But what about all that comes before those tracks already mentioned? Well, the album opens with the jumpin' tune "Walking The Duck" - deep throated bass, tenor sax, and a tuba-like baritone sax, drums, and who knows what else. It's wicked - wicked fun and dangerous (wild berries). This is contrasted by "World Maps," which begins in a gentle manner with a strummed acoustic, but it gets very strident a minute and half in as it marches out of your speakers... It's War And Peace for your ears... It's funky, with a guitar phrase (either Billy Swann or Paul Sears) right out of the 70s - I think of the music for many a blaxploitation film or something from the era of 70s cop shows (Starsky And Hutch come to mind). It swings... it's...a travelogue across a globe of moods.

There are a couple of short pieces that follow, barely over a minute, the first of which is "Down From The Sun Tower," which never really has time to go anywhere, though what's happening is quite active. This melds into the chorus of saxes led "Impossible John." Each sax - and let me tell you, I love the sound of a sax - is warm, they are happy and content sounding, comfortable. Oh yes, and beautiful. It's a piece that is far too short.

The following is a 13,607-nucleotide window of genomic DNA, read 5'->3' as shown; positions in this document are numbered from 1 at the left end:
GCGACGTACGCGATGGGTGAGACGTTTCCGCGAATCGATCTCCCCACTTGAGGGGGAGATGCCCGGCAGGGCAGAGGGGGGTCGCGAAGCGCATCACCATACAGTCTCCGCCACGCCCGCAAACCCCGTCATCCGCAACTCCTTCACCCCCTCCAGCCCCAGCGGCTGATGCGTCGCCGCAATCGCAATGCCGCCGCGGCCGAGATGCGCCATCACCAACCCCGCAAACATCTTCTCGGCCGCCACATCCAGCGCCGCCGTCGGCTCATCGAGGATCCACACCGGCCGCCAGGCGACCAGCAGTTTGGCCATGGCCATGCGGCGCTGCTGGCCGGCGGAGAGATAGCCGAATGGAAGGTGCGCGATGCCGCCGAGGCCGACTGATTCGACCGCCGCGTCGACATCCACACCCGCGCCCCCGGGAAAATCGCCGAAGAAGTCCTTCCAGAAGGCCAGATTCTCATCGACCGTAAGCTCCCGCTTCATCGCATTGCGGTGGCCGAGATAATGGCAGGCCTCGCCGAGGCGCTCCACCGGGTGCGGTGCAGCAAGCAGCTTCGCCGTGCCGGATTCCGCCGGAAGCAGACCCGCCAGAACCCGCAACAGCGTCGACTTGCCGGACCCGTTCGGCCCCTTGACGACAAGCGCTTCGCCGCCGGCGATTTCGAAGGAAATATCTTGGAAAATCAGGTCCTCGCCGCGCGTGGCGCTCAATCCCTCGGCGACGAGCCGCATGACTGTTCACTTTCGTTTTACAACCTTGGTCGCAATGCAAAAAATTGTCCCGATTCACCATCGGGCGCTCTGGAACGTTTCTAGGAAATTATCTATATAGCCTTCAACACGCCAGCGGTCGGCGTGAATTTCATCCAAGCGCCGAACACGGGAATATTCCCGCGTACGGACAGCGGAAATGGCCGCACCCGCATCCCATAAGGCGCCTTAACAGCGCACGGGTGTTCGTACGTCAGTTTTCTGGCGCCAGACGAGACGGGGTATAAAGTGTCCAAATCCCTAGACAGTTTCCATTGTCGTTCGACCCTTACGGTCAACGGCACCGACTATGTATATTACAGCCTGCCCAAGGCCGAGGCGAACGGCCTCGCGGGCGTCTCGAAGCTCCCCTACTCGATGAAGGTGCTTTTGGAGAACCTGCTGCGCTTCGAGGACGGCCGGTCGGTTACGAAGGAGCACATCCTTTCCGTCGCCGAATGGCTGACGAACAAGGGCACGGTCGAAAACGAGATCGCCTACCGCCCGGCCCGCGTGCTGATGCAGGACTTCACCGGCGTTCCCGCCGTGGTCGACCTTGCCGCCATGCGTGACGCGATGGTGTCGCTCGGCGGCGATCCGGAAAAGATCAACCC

"Military Road" lays down squiggles of sound (saxes again, clarinets probably, too), letting them loose to float and curls and twists into the air. It's somewhat ironic, the title, as there isn't anything really martial about it. Clarinets squeak and squeal, etching out intricately detailed lines.

Well, there's really something very nice to say about nearly every track; though I don't have bad things to say about "Sun Tower," I just wish it were longer and it went somewhere. But the rest of the album, 11 tracks worth of sonic wonder, is just fabulous. This CD is the only thing from The Muffins I've heard, so how it compares to their material of 20 years ago, I can't tell you...yet. But, I'll be certainly tempting my palette with their other varieties.

This is another disc that is having a hard time leaving my player, and I think it will with yours, too. So, go buy some Muffins and chow down on something scrumptious.


Tracklisting:
Walking The Duck (2:53) / World Maps (6:06) / Down From The Sun Tower (1:29) / Impossible John (1:53) / Military Road (3:14) / Dear Mona (3:12) / People In The Snow (5:51) / Essay R (5:53) / Out Of The Boot (7:00) / East Of Diamond (6:43) / Sam's Room (2:25) / 3 Pennies (4:14)

Musicians:
Thomas Frasier Scott - alto and soprano sax, flute, clarinet
Dave Newhouse - piano, organ, baritone and tenor sax, bass clarinet, flute
Billy Swann - Bass, guitar
Paul Sears - drums, guitar

Guest musicians:

Doug Elliot - trombone
Amy Taylor - violin
Amy Cavanaugh - cello
Kristin Snyder - viola

Discography:
Manna/Mirage (1978)
Air Friction (ltd. ed.) (1979)
185 (1980/1981)
Chronometers (1993)
Open City (1994)
Love Letter, Vol. 1 (2001)
Bandwidth (2002)
Double Negative (2004)
Loveletter #2 (2005)

Genre: Canterbury

Origin US

Added: August 25th 2002
Reviewer: Stephanie Sollow
Score:
Artist website: www.themuffins.org
Hits: 490
Language: english